Tableau’s default behaviour is that when you click a data point, it stays selected. This is intuitive behaviour and makes total sense when a click has driven a filter on a dashboard.
However, given the size and creativity of the Tableau community, clicking a data point has been used in countless other ways. Sometimes, you simply don’t want it to remain selected, i.e. when using a sheet to clear the filters on a dashboard. There have been workarounds for this from the simple “Please double-click” to the brilliant, never-ending pages of Josh Milligan.
New features are constantly included into the Tableau suite—one of the reasons we all love the tool—and a recent (v2019.2) powerful change is the ability to update a parameter using an action. Previously, parameters were static user-driven pieces of information; incredibly powerful but static. Now, they have been given a new lease on life with the addition of parameter actions.
The Power of Parameter Actions
If you haven’t played with them, I’d highly recommend it. Why not try this simple technique to deselect a button as a starter?
Here’s an example of it in action. I’ve left in the default behaviour, so you can see the difference:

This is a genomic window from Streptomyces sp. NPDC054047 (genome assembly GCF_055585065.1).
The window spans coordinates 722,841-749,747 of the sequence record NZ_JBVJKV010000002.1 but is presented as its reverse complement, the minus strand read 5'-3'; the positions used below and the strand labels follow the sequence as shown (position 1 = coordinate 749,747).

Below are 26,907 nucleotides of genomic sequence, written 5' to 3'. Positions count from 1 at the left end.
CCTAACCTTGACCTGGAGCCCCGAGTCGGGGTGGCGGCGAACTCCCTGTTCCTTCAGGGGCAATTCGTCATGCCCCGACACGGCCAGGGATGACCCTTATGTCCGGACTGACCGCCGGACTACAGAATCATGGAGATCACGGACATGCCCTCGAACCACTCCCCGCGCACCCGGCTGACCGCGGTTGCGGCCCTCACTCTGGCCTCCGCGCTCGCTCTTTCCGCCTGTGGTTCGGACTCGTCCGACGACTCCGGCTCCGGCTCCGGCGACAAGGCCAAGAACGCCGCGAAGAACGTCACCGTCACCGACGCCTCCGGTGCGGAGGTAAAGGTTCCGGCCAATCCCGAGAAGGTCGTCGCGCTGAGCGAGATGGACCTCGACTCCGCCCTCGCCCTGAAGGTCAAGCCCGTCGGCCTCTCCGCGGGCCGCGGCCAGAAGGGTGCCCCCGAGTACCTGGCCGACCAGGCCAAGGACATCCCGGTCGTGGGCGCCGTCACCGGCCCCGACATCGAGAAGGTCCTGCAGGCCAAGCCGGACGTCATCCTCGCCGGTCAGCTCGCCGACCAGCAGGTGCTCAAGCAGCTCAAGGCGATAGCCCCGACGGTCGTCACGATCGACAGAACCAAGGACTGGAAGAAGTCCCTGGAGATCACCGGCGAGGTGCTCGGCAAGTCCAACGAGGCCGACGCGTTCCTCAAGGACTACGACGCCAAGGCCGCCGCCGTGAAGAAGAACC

This technique works on the principle that a data point only stays selected if it still exists. If the data point disappears, or (in this case) is replaced by another, it loses its selected status. Here, we build a field which toggles odd to even on each click:
1. Create a parameter called Counter with type integer:
2. Create a calculated field to check whether the counter is odd or even:
Okay, strictly speaking, this doesn’t exactly check to see if it is odd or even. Using modulus %2 does, however, return a 0 when the number is even and 1 when it is odd.
3. Create a calculated field called Counter +1:
4. Add the Counter Even/Odd calculation onto Rows (discrete and to the left), and hide the header if desired. Next, add Counter +1 onto Detail as an average:
Note: You can use the odd/even as a ATTR() if you don’t want it to mess up any table calculations, etc.
6. Create your dashboard parameter action to +1 to the parameter value when clicked:
Now, click away on your dashboard…
There are five steps here, but most of these are simple, and you can copy and paste from one workbook to another. Plus, you can use them on many different sheets within a workbook. Let’s face it: the calcs aren’t too complicated either!
Here’s the above example implemented into a fuller featured dashboard: